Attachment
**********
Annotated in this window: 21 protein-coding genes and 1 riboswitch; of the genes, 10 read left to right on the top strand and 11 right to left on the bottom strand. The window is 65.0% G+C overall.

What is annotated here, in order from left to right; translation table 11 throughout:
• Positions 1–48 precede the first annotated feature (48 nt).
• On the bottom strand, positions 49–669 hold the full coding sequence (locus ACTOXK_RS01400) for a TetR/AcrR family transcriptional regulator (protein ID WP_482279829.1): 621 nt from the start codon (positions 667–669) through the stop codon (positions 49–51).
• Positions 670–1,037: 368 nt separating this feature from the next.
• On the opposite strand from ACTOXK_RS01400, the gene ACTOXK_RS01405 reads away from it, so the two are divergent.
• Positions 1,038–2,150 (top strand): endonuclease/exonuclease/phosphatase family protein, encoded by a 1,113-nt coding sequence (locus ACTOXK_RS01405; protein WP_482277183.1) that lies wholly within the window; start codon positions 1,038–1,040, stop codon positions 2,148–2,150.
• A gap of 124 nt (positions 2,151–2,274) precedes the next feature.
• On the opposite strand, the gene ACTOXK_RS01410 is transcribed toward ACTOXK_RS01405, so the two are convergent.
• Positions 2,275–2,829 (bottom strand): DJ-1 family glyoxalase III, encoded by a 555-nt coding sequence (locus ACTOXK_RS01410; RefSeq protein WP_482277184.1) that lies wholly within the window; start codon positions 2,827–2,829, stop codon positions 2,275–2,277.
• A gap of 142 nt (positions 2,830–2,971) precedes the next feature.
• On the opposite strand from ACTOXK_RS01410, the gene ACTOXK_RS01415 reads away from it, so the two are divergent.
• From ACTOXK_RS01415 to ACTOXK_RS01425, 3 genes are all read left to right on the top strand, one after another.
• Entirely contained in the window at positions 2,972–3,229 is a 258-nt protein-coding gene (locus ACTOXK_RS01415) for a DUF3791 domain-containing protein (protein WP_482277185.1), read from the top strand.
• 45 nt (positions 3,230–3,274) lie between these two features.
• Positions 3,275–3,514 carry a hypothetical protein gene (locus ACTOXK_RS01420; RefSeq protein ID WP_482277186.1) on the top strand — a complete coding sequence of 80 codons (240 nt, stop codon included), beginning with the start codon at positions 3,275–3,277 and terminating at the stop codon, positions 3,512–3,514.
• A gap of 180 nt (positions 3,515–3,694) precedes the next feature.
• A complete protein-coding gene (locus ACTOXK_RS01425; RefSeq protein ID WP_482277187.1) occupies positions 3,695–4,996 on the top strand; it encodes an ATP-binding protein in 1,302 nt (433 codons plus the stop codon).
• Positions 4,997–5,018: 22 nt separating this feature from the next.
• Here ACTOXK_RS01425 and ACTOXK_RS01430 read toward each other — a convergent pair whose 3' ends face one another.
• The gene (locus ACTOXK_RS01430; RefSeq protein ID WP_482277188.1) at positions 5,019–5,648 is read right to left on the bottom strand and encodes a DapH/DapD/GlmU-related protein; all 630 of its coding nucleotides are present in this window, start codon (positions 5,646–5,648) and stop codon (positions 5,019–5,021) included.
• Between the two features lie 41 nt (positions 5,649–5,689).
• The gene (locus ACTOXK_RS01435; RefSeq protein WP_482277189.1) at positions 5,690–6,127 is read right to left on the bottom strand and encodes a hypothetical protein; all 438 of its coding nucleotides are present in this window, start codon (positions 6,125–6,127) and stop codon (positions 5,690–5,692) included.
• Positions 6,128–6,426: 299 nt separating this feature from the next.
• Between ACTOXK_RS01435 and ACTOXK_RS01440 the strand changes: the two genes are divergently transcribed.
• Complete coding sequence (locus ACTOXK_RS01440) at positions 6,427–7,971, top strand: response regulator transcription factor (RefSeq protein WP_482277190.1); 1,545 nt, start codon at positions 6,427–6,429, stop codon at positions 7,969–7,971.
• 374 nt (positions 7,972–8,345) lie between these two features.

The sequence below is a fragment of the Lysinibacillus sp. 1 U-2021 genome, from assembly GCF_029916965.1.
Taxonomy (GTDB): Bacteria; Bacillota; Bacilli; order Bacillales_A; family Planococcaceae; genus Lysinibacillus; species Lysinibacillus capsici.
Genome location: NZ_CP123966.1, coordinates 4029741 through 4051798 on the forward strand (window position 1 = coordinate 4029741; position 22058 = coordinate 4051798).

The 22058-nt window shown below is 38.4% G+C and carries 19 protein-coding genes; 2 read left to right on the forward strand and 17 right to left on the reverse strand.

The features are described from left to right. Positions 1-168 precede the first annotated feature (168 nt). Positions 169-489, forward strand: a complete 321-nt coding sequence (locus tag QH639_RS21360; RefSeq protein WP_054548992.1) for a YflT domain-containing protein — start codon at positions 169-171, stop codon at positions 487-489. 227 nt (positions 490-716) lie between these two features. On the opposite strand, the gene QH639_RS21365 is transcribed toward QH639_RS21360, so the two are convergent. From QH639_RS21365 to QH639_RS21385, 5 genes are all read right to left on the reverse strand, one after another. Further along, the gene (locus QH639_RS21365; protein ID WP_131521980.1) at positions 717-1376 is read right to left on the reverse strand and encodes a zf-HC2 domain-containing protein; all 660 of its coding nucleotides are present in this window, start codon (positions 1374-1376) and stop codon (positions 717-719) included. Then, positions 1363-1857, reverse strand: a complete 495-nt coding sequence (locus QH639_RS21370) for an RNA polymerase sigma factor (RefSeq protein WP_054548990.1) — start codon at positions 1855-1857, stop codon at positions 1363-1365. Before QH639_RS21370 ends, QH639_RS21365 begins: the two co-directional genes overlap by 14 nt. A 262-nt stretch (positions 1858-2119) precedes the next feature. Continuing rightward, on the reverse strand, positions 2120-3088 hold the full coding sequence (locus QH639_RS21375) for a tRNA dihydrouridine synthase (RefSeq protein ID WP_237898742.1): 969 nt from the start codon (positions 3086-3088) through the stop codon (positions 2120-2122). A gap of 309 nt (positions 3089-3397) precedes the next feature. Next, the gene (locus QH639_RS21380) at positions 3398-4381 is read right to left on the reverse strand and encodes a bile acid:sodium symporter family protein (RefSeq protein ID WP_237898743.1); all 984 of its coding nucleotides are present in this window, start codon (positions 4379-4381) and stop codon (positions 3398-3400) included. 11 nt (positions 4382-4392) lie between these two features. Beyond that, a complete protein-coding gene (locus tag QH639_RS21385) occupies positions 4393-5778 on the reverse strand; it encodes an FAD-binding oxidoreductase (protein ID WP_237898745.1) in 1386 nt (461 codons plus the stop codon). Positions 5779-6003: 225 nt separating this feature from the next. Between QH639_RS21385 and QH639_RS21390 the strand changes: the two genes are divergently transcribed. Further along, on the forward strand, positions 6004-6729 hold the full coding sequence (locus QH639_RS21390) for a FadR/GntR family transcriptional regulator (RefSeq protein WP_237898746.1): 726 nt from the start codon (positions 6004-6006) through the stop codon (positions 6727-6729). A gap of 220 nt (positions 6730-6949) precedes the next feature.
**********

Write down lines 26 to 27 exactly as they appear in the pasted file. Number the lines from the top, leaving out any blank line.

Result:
• Complete coding sequence (locus ACTOXK_RS01440) at positions 6,427–7,971, top strand: response regulator transcription factor (RefSeq protein WP_482277190.1); 1,545 nt, start codon at positions 6,427–6,429, stop codon at positions 7,969–7,971.
• 374 nt (positions 7,972–8,345) lie between these two features.